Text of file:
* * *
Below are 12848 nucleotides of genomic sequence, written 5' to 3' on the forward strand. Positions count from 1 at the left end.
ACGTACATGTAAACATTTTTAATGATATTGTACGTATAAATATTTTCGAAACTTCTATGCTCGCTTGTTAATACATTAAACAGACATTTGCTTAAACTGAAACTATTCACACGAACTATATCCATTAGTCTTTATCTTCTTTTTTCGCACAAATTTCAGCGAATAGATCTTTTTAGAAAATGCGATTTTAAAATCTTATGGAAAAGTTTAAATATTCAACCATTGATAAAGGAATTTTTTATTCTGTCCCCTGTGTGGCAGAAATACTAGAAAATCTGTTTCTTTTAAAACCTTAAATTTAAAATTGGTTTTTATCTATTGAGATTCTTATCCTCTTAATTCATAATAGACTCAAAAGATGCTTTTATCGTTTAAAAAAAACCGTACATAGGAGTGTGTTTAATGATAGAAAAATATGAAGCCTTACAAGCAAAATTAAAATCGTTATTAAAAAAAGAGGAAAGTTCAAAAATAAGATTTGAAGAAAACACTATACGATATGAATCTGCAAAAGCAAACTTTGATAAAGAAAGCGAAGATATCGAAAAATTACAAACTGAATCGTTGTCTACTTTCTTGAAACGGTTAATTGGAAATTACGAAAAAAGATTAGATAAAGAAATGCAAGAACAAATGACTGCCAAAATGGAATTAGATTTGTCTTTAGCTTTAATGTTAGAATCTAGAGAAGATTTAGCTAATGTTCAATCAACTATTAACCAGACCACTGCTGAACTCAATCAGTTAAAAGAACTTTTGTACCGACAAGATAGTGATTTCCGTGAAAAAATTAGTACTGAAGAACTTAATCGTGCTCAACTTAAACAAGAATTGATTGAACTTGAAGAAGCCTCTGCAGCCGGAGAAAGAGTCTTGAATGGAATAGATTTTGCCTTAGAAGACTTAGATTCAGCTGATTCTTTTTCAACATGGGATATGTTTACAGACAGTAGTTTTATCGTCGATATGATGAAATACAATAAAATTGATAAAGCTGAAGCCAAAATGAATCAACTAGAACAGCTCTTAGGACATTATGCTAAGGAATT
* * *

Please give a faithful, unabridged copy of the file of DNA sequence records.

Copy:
Below are 12848 nucleotides of genomic sequence, written 5' to 3' on the forward strand. Positions count from 1 at the left end.
ACGTACATGTAAACATTTTTAATGATATTGTACGTATAAATATTTTCGAAACTTCTATGCTCGCTTGTTAATACATTAAACAGACATTTGCTTAAACTGAAACTATTCACACGAACTATATCCATTAGTCTTTATCTTCTTTTTTCGCACAAATTTCAGCGAATAGATCTTTTTAGAAAATGCGATTTTAAAATCTTATGGAAAAGTTTAAATATTCAACCATTGATAAAGGAATTTTTTATTCTGTCCCCTGTGTGGCAGAAATACTAGAAAATCTGTTTCTTTTAAAACCTTAAATTTAAAATTGGTTTTTATCTATTGAGATTCTTATCCTCTTAATTCATAATAGACTCAAAAGATGCTTTTATCGTTTAAAAAAAACCGTACATAGGAGTGTGTTTAATGATAGAAAAATATGAAGCCTTACAAGCAAAATTAAAATCGTTATTAAAAAAAGAGGAAAGTTCAAAAATAAGATTTGAAGAAAACACTATACGATATGAATCTGCAAAAGCAAACTTTGATAAAGAAAGCGAAGATATCGAAAAATTACAAACTGAATCGTTGTCTACTTTCTTGAAACGGTTAATTGGAAATTACGAAAAAAGATTAGATAAAGAAATGCAAGAACAAATGACTGCCAAAATGGAATTAGATTTGTCTTTAGCTTTAATGTTAGAATCTAGAGAAGATTTAGCTAATGTTCAATCAACTATTAACCAGACCACTGCTGAACTCAATCAGTTAAAAGAACTTTTGTACCGACAAGATAGTGATTTCCGTGAAAAAATTAGTACTGAAGAACTTAATCGTGCTCAACTTAAACAAGAATTGATTGAACTTGAAGAAGCCTCTGCAGCCGGAGAAAGAGTCTTGAATGGAATAGATTTTGCCTTAGAAGACTTAGATTCAGCTGATTCTTTTTCAACATGGGATATGTTTACAGACAGTAGTTTTATCGTCGATATGATGAAATACAATAAAATTGATAAAGCTGAAGCCAAAATGAATCAACTAGAACAGCTCTTAGGACATTATGCTAAGGAATT